The opposition Reform Party is supported by 31 percent and the coalition Center Party by 25 percent of voters, it appears from the results of a survey commissioned by the Institute for the Study of Societal Issues and conducted by pollster Norstat.
The latest survey results indicate that Reform has the support of 31.3 percent, Center of 25 percent and the coalition Conservative People's Party of Estonia (EKRE) 16.6 percent of voting-age citizens.
These top three are followed by the opposition Social Democratic Party (SDE) with 8.1 percent, the non-parliamentary Estonia 200 with 7.5 percent and the coalition Isamaa with 5.5 percent support.
The ruling coalition — consisting of Center, EKRE and Isamaa — has the combined support of 47.1 percent of voters and the opposition — which consists of Reform and the SDE — 39.4 percent of voters.
Researcher Martin Mölder said that party ratings have remained stable for several weeks already — there have been no significant fluctuations or trends. Everything has been virtually unchanged over the last month.
"The only trend that is not directly reflected in the ratings is the share of voters with no preference in the last three weeks," Mölder said. "In the long run, their share can be expected to continue to grow, as the rate of voters with no preference has remained unrealistically low since the elections — below 30 percent or around that rate. We can be pretty sure that we will not see a 70 percent turnout in the next Riigikogu elections."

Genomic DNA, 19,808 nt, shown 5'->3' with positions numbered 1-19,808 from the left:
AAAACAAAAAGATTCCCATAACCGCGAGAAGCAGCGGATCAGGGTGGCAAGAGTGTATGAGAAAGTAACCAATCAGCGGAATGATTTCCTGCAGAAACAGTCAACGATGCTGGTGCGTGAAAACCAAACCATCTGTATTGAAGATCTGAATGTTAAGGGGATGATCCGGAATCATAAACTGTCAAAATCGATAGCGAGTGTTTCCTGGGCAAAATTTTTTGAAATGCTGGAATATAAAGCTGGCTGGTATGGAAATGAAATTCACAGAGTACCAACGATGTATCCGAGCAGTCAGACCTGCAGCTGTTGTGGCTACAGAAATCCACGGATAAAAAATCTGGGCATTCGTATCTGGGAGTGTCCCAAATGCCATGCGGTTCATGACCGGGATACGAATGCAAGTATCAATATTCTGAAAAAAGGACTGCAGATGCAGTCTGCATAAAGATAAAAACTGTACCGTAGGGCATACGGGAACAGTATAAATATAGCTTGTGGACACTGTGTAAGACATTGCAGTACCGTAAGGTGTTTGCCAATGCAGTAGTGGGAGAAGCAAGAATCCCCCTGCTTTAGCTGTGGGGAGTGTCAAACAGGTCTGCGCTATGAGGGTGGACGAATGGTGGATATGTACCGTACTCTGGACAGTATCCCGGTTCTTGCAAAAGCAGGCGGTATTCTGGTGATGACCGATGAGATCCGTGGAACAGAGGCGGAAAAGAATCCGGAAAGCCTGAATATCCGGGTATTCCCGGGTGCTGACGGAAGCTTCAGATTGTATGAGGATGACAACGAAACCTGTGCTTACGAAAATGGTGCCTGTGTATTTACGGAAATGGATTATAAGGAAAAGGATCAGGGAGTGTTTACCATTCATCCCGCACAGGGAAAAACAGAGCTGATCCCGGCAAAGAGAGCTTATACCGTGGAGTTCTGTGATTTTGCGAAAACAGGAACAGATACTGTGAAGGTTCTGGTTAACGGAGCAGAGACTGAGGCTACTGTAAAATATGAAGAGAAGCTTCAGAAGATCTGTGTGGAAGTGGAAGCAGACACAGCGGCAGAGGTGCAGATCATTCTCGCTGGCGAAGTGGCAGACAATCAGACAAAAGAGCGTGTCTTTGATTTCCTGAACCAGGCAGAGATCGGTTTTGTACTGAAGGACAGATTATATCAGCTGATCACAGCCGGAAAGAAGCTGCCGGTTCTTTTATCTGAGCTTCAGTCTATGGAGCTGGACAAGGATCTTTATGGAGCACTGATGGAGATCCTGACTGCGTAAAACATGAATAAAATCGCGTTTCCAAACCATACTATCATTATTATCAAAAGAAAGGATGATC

According to the researcher, the current stability of party ratings also clearly indicates how wrong it is to link specific cases or their presentation in the media to rating fluctuations.
"When a party is shown in a bad light and its support has accidentally fallen, it is always interpreted as a causal link," he explained. "Against this background, however, it would also be fair to point out that, for example, the press storm in recent weeks over the Center Party's suspicious €50,000 donation or the scandal surrounding the Political Parties Financing Surveillance Committee (ERJK) have not shifted their support one cent to date."
Thursday marks the last working day of the Riigikogu's spring session, and the fall session will not begin until mid-September, Mölder noted.
"Politics will definitely not end over the summer, but it will go on summer vacation nevertheless," he said. "In the weeks and months to come, the thoughts of voters and politicians will largely be elsewhere, and this will probably be reflected in future ratings. It is definitely worth keeping an eye on what is happening over the summer, but it is also worth taking it with more skepticism than usual."
Last summer, for example, support for the Reform Party rose to a post-election record level of 38.5 percent, while support for Center fell to a record low of 17.8 percent. Once the Riigikogu resumed work in September, however, there was nothing left of such a large difference in ratings, Mölder recalled.
Editor: Aili Vahtla